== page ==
The State of the Church Address, Rev. Krista Taves, Emerson UU Chapel,
December 4, 2011
Children’s Story “The Mitten Tree” by Candace Christiansen
Reading – “Risk Blessing” by Rev. Christine Robinson http://www.uuworld.org/ideas/articles/188489.shtml
Musical Interlude - “Tell it like it is” Aaron Neville. http://www.metrolyrics.com/tell-it-like-it-is-lyrics-aaron-neville.html
Sermon “The State of the Church Address”
When our quarterly magazine, UU World, announced last May that the number of Unitarian Universalist members in the United States had dropped for the 3rd year in a row, you could hear the reaction ricocheting through our very small Unitarian Universalist world. My inbox filled with emails from many of you, sending me the link to the article. It was the main focus of discussion on my various list serves and facebook pages for more than a month. It was the major fact held out to us at a Ministers Convention that I attended in February. And, our reading this morning comes from the latest edition of UU World, and it asks some of our leading ministers what the next step is for Unitarian Universalism. Many of their answers are a response to our shrinking numbers. They’re telling it like it is. So I thought that in my state of the church address today, I would tell you what my take is on these numbers.
The first year that our national membership dropped, 2009, nobody paid much attention, including me. It was less than 1% and it was the first time in over 25 years. Perhaps it was a blip. We had gotten used to growing at modest levels, maybe 1% a year. Nothing major, nothing to run around celebrating, but certainly we were doing a lot better than the mainline churches, like United Church of Christ, Episcopalian, United Methodist, and Lutheran that are shrinking quite dramatically. We knew that Unitarian Universalism had been shrinking in the Northeast for years, but our gains in places like Texas, where Unitarian Universalism is growing faster than anywhere in the country, usually made up for it. But then, we dropped membership for a second year, in 2010, and now in 2011, and the national alarm bells have gone off. Even though these drops are small, less than 1%, they are now emerging as a pattern rather than an anomaly.
You know it’s always interesting to see how people respond to bad news. Whether it’s at work or school, or in your family, or in your marriage, or in politics or at church, when you tell it like it is, people are going to respond in all kinds of ways. Maybe when Aaron Neville told the woman of his dreams, “Tell it like it is!” she turned and ran the other way. Telling the truth is a vulnerable thing. What if it opens pandora’s box?
When the truth is told, will those who dare to listen close their ears or open them? Will they blame others or themselves? Do they try to explain it away or deny it? If they’re going to point fingers, who are they going to point them at? If there’s going be an explosion somewhere, who’s going to start it and whose going to join in? You can always tell who your anxiety addicts are because they will latch onto that truth and run with its most negative possible meaning, causing all kinds of self-serving dramas. All of these reactions happened when we got the news in May 2011.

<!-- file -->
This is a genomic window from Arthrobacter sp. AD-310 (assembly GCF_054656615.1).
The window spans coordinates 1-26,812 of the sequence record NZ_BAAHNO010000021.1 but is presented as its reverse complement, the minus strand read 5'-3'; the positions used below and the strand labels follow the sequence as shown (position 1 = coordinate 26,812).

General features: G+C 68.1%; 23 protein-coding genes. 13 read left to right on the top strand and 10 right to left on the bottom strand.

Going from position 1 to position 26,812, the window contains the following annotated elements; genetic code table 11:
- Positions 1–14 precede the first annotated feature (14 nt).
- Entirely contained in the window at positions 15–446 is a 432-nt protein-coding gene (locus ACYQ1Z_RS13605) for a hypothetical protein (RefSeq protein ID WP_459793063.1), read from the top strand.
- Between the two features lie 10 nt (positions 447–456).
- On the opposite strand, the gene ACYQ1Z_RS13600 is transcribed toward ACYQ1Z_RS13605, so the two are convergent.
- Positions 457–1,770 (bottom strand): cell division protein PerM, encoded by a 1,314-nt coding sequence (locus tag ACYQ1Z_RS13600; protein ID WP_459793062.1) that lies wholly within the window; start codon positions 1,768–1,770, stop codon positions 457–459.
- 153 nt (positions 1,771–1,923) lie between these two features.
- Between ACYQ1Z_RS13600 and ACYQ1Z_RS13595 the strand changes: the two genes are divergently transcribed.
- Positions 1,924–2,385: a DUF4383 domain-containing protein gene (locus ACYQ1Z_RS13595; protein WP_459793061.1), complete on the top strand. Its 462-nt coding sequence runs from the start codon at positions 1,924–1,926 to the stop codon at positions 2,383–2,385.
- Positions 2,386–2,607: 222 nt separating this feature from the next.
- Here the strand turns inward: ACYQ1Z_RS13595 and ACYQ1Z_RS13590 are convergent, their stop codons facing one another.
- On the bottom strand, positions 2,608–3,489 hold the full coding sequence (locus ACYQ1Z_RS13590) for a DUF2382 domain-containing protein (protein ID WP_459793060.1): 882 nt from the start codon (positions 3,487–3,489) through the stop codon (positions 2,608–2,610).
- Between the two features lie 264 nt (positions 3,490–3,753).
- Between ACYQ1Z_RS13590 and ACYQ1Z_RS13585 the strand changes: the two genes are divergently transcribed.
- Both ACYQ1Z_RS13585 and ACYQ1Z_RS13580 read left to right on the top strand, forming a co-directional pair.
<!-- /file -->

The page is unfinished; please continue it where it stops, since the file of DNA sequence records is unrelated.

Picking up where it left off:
When I was in seminary, I did not go a Unitarian Universalist seminary because there are none in Canada, so I went to seminary with the United Church of Canada and the Anglican Church of Canada because they welcomed Unitarian Universalist students. At that time, the United Church of Canada was closing about 1 church a week. Canada is a much more secular country than the United States and mainline churches are dying like flies. Imagine the anxiety in my seminary! I was studying alongside people who had made the decision to dedicate their lives and their financial wellbeing to a church that seemed to be dying in front of them! They were desperate to know why. What was happening to their beloved church, and as its future leaders, what should they do?
Listening to them discuss the predicament of their church was fascinating! The conservatives generally argued that liberals were watering down the faith and making it stand for nothing. The liberals said that conservatives were squeezing out all kinds of people with their judgmental theologies so no wonder people were leaving. There was no room for them.
But others had a different take on it, one that stood outside the usual divide of conservative vs. liberal. Their take was that this was actually good news. Christianity had lost its way when it became a dominant religion. The early Christians were a small group of persecuted people who stood for and were part of the underdog. When Christianity became the dominant culture, it lost its way. It became part of the status quo, which was so not what Jesus was about! They saw this decline as a good thing because it was cleaning house. Any church that wasn’t healthy, died. Any church with a weak sense of mission and purpose, that was inward focused and self-absorbed and had become irrelevant, died. And they said, “Good! Let them die! Christianity is returning to its roots, as a religion of the minority providing a strong theological critique of the excesses of society that result in growing poverty and a culture of selfishness. We are paying for having lost our way and becoming the religion of the mighty and the powerful and the status quo, rather than the religion of the poor and the oppressed. This is a time of cleansing, so bring it on!”
I kind of compare it to what is happening to a lot of businesses in today’s economy, especially small businesses. We’re in a big housecleaning. Any business that was on shaky footing before the recession is likely gone. One of the pearls of wisdom I heard when my partner and I started her business in 2009, in the midst of this recession, is that this is the perfect time to start a business because you are unlikely to make stupid decisions. If you can make a go of it during the recession, you have a strong business.
Now, I don’t want to minimize the impact of this drastic housecleaning that we are experiencing. Many of you have lost jobs or experienced your job being at risk. Perhaps you’ve faced paycuts, loss of hours, or loss of benefits that have significantly affected you and your family. We also know that many of our largest corporations have been artificially held afloat, protected from their own mistakes by huge bailouts that we are on the hook for. The housecleaning is not being equally applied by any means. But, many of the businesses that have survived these last two years are ones who watched their environment closely, made difficult decisions to respond to their new reality, often completely revisioned who they were and how they did business. They are stronger now for having been through this very uncertain time, and when this economy turns around, watch them take off!